As is often the case, it was exceedingly hot, quite humid, and a sprinkle of rain fell on the Somers Cove Marina. But thousands braved all that for crabs, clams, and hot and cold running politicians. This is my story.
On any other summer Wednesday afternoon, one can stand near the Somers Cove Marina and see that sight. But yesterday it looked more like this.
The brand new Craig/Haddaway signs were in evidence, as were a handful of shirts.
However, the pair in question didn’t show up until the event was somewhat underway. Their entrance was rather understated compared to some others, as I’ll show later. I caught them just as they entered the gate.
Fellow GOP contender Delegate Ron George had long been set up by then, with his own tent.
He may have had the best giveaway item as well – ice cold bottles of water stashed in a cooler behind the palm cards and brochures.
Ron proved himself to be a man of many hats. Okay, at least just a woven straw one.
A more modest presence was shown by draft candidate Charles Lollar, who brought his wife Rosha along. Here they pose with Wicomico County Republican Club president Jackie Wellfonder.
Later I caught Charles chatting with host Delegate Charles Otto (left, in hat), who represents Somerset County in the House of Delegates.
Another would-be Delegate making her Tawes debut as a candidate was Mary Beth Carozza, who’s seeking the District 38C seat. She had a few assistants in tow as well as an attractive sign.
She was one of many local Republicans and activists who were well-represented in their tent.
We even had the infamous “pin the tax” sign. Too bad we didn’t have it out where more could see it, but it would have been soaked by the misters thoughtfully added by the Somerset County folks. Did I say it was hot?
Observing all this was state Republican Party Chair Diana Waterman, who indeed was carrying a bottle of water.
Also making a presence was Larry Hogan (right), whose Change Maryland group now boasts a 50,000-strong Facebook following. He was making no indication of a possible political run today, but it’s intriguing that he took the time and came down to Tawes.
Hogan has made the point that his group is not restricted to Republicans; a significant portion are independents and Democrats. And the latter group was well-represented at Tawes, too.
Front-runner and Lieutenant Governor Anthony Brown was also casually late, but had a gaggle of young supporters trailing him. He’s sort of obscured in the center of the photo.
Brown’s first stop upon entering the gate?
There were more modest presences from Attorney General (and gubernatorial hopeful) Doug Gansler and Comptroller Peter Franchot, who considered the race for the top spot but opted to seek re-election. (My photo of Gansler didn’t come out well.)
One other Democratic gubernatorial hopeful whose presence surprised me was Heather Mizeur, pictured here with Salisbury City Councilwoman Laura Mitchell.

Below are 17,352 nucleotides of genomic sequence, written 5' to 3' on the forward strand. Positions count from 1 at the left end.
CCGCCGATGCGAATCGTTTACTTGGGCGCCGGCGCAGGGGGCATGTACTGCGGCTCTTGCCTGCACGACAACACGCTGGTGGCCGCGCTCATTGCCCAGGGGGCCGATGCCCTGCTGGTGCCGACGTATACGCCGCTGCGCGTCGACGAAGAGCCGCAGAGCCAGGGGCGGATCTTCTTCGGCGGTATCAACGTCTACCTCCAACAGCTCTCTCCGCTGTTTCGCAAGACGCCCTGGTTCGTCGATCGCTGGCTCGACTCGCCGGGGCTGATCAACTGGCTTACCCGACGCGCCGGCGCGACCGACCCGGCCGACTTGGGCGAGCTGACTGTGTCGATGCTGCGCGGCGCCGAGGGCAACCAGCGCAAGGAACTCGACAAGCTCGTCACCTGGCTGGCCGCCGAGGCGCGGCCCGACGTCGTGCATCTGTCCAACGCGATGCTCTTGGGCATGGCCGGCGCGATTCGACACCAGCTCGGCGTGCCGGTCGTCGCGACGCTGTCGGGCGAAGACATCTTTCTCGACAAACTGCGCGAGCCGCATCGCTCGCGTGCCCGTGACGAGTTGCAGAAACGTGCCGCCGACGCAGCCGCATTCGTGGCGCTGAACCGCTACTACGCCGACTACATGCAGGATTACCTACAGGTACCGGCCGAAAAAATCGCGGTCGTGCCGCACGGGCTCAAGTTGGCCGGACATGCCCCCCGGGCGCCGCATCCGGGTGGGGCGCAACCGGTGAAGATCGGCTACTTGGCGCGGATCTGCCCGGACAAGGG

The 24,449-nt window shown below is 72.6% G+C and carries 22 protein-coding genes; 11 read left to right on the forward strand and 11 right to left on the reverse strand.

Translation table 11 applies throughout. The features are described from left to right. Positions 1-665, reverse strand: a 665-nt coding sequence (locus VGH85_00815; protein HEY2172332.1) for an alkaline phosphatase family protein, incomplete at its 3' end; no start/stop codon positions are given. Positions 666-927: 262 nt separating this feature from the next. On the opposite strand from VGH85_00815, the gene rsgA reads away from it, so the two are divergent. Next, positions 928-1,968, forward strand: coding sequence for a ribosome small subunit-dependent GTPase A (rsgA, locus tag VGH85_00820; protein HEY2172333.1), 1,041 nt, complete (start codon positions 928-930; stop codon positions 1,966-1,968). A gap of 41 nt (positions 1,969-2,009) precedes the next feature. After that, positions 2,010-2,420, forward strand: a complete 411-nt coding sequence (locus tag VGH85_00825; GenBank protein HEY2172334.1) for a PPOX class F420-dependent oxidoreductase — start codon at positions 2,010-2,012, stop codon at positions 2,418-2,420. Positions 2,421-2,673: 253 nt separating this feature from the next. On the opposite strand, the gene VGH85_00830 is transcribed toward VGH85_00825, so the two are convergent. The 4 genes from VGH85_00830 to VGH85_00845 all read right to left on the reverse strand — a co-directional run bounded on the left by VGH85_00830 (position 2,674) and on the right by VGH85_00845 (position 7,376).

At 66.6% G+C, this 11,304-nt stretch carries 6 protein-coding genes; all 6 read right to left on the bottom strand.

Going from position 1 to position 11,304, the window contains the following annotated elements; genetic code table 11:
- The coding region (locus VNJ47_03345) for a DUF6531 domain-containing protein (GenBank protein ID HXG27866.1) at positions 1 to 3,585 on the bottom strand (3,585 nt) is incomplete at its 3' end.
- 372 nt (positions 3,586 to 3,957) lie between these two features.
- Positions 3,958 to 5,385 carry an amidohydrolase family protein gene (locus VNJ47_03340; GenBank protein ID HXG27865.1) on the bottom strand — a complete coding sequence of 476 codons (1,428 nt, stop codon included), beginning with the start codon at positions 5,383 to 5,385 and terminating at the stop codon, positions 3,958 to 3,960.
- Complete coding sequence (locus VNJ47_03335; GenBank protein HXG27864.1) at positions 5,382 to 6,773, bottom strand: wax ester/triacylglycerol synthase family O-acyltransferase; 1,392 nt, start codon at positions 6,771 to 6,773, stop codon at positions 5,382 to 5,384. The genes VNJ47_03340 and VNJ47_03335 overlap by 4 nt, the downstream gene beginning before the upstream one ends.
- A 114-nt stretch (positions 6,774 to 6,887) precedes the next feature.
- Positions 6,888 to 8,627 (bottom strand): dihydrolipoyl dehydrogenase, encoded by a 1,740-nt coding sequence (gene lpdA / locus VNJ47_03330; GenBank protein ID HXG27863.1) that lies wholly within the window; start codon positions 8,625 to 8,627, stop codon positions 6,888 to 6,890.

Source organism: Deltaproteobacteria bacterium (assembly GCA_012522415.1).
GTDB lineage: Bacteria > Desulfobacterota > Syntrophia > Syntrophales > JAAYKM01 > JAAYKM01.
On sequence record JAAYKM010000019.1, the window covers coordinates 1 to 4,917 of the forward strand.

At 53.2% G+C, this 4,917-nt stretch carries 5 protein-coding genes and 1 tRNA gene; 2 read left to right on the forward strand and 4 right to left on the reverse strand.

Her formal announcement must have been a brief affair, as she and a small band of supporters made the trek down to Crisfield. Mizeur told me it was about her tenth time attending – obviously first as a statewide hopeful.
Also carrying the Democratic banner was the State Senator from District 38, Jim Mathias. He had a decent-sized group of supporters who must have been busy putting up a half-dozen 4×8 signs along Maryland Route 413 leading into Crisfield.
Salisbury mayor Jim Ireton (right) was sporting a “‘bury” sticker to represent his town.
I found Wicomico County Executive Rick Pollitt enjoying his lunch early on.
Pollitt explained that it’s easier to eat on the pavilion side because he would be greeted by more people in the party’s tent. Makes sense to me – same reason I eat a little at a time.
In fact, a large percentage of those enjoying the food were well away from the political. They were being entertained by the DJs on the left of the photo.
A number of other businesses were represented at Tawes as well, although to me the number seemed down from previous years.
Still, lobbyist Bruce Bereano had his corner. Bruce Bereano ALWAYS has his corner, and it’s always full of Annapolis politicians from both sides of the aisle.
It also always has this nice touch and tribute to the late Somerset County Delegate Page Elmore.
And of course, there was the media. Tawes was crawling with them.
In WBOC’s case, not only did they have the remote truck and the flyover by Chopper 16, the ‘Outdoors Delmarva’ crew was there too. Also covering the event was competitor WMDT-TV channel 47, WBAL radio, and reporters from the Salisbury Daily Times and Baltimore Sun, among others I probably missed.
That doesn’t count the alternative media. The Red Maryland crew was interviewing a number of Republicans – here it was Ron George’s head fundraiser Hillary Pennington of Stratgic Victory Consulting.
Brian was also kind enough to query me, so we’ll see if mine made the cut this evening.
Eventually the crowd began to trickle out and another year’s Tawes event was in the books. There was actually a light shower as I was leaving, which didn’t bother me in the least. A lot of fellowship and fun was had by all.
The vibe of the event promises to be different next year. An earlier primary now means that the Tawes event will occur once the major party nominees are known, so it’s uncertain how much time and expense they will invest in the gathering.
One other note of interest: while I did see Blaine Young there this year, the presence he had was minimal. This leads me to believe he may be stepping aside from the gubernatorial race to concentrate on a local run; otherwise he would have had a tent space as he did last year.
Speculation aside, the Crisfield Chamber of Commerce put on another wonderful event – kudos to the volunteers who make the event one the late Governor can indeed be proud of.